Latter Day Saints

On the plane ride back from Christmas, I sat next to Mr Joel Munoz.  We got into a rather extended conversation and I had chance to tell him about the school. He had some good questions and I took his phone number.  Of course I lost the phone number, but he had said that he was a Mormon and I had asked where he worshiped so today I rode my bicycle down on Orange Street and went to the Mormon Church. I noticed as I walked in that there were busy classrooms, Sunday School was happening.  There were several young white male missionaries present who were extremely friendly and we had some good conversation. Joel Munoz showed up and sat with me. Worship started at 10:00 and was over by 11:00. There was a pianist and a single song leader; we sang songs from a hymnal.  The physical sacrament of communion was served; the bread was bread and the wine was water.  There was reading from the Bible and from the Book of Mormon. The sermon was short and to the point. The meeting was quite formal.  Proper attire for men was obviously dark pants, white shirt and tie. There were 120 or so present including children and youth.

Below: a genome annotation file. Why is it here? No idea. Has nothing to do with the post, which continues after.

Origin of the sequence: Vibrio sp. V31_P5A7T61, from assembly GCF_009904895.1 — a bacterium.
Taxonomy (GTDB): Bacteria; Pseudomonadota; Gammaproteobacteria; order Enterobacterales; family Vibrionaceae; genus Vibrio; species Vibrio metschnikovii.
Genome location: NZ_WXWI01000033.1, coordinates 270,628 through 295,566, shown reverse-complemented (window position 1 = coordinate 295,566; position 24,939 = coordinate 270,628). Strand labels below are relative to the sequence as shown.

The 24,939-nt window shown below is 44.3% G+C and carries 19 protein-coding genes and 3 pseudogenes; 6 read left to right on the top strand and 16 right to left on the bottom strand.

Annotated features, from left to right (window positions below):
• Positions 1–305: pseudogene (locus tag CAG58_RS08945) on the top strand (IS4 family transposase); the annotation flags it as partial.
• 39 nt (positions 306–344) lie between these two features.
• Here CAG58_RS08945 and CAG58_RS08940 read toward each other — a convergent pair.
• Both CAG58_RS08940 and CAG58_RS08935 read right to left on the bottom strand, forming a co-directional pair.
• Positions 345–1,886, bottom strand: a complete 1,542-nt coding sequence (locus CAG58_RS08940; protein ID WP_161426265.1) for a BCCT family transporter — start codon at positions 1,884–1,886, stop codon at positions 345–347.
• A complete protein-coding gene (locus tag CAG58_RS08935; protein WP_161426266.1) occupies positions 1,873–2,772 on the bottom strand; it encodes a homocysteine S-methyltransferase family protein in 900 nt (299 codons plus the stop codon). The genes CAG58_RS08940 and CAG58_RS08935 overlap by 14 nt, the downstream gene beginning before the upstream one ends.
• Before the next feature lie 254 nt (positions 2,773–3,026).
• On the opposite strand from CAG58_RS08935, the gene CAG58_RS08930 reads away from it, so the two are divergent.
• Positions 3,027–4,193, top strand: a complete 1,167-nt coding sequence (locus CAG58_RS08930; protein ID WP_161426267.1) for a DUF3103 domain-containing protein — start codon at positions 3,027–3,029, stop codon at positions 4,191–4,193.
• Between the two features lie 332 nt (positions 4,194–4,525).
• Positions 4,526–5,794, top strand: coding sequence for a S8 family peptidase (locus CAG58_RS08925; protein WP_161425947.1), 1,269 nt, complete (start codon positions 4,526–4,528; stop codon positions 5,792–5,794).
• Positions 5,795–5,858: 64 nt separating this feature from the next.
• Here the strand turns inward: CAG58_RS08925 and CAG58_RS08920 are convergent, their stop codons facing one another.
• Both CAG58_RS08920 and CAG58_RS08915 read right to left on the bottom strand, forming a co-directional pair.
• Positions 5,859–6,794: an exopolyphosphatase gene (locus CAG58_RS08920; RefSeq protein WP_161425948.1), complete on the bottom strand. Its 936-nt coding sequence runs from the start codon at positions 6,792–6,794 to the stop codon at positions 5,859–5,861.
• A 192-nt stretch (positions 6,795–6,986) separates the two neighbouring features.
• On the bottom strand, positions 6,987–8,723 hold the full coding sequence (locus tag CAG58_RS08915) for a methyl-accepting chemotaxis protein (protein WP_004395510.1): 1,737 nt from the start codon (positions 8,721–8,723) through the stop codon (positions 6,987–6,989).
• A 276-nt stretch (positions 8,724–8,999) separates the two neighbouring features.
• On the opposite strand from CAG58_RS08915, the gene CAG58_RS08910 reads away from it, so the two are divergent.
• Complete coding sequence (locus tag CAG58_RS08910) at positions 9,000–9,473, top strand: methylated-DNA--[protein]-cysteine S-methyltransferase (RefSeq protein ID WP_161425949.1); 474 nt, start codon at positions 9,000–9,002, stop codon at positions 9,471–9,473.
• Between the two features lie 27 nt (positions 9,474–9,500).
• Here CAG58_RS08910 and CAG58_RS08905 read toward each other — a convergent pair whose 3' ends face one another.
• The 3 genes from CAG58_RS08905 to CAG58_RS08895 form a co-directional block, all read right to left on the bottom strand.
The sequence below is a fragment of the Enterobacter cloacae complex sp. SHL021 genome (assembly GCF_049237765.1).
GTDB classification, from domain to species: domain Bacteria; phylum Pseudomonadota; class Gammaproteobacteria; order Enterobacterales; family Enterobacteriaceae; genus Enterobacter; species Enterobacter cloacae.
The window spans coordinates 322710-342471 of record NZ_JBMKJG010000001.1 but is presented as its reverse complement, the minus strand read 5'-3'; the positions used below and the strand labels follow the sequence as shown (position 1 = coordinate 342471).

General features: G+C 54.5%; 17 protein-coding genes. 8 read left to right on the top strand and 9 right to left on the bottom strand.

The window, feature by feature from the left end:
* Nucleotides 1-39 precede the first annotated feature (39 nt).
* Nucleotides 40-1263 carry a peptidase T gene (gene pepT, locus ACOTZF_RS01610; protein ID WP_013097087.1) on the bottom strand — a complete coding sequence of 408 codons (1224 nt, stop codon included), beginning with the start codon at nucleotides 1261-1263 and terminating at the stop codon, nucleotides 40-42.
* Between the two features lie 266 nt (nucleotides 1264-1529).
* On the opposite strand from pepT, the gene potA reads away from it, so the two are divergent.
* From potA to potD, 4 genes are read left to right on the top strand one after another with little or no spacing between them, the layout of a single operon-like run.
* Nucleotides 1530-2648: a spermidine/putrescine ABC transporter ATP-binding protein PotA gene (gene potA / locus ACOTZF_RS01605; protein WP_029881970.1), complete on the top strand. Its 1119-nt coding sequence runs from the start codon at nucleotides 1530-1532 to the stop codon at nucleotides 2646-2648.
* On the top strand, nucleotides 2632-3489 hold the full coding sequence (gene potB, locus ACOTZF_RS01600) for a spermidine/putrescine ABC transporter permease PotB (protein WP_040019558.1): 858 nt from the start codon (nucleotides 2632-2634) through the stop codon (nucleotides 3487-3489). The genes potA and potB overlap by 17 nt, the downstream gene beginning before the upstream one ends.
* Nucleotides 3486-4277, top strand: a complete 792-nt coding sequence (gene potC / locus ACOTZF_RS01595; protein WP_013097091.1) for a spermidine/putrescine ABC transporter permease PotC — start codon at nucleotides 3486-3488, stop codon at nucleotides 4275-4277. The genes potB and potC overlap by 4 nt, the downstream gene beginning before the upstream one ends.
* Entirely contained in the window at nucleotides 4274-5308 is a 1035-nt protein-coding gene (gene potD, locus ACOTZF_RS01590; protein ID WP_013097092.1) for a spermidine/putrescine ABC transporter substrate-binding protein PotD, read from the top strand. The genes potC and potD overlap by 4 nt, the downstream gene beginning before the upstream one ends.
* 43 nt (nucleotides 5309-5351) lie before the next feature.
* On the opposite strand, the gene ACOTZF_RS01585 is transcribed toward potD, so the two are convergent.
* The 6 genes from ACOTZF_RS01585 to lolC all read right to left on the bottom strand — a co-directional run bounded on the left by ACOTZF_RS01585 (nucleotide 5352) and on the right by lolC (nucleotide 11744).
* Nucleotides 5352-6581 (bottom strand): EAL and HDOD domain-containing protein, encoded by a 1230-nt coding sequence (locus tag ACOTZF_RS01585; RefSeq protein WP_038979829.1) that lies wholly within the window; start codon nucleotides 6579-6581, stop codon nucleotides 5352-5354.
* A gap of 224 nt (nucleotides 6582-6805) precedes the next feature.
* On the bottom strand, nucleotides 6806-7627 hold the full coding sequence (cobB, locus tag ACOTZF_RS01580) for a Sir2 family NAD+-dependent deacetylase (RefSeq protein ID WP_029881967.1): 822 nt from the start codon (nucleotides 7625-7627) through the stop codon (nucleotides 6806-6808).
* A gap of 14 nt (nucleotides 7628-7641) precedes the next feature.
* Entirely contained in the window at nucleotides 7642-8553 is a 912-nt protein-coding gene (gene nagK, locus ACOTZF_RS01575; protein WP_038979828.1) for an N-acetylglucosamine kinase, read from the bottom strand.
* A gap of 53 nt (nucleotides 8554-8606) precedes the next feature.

Starting “around” 10:00 drives this North American crazy.  I know, I know, that’s my problem, not theirs.

Each church was glad to have me come;  I have been able to worship.

Each church feels like it has the right answers.  At Central Assembly I have heard that in order to be truly Christian, I must speak in tongues. At St. Andrews Presbyterian I have heard that the elders are the ones who have been called, have taken the training, and are the ones to instruct and lead the rest of us. This morning I heard that Joseph Smith was right, God was raising up, through him, a church of latter day Saints.  In each instance I smiled inwardly and said to myself, “Whoa, Quaker here, not so fast.”

I’ve been told that the hand waving, loud music, loud preaching, sort of meeting is what we will need to have here if we want people to come.  So I’m glad I went to the Mormon church this morning, because it was the antithesis of that and the place was packed to the gills with people of all ages.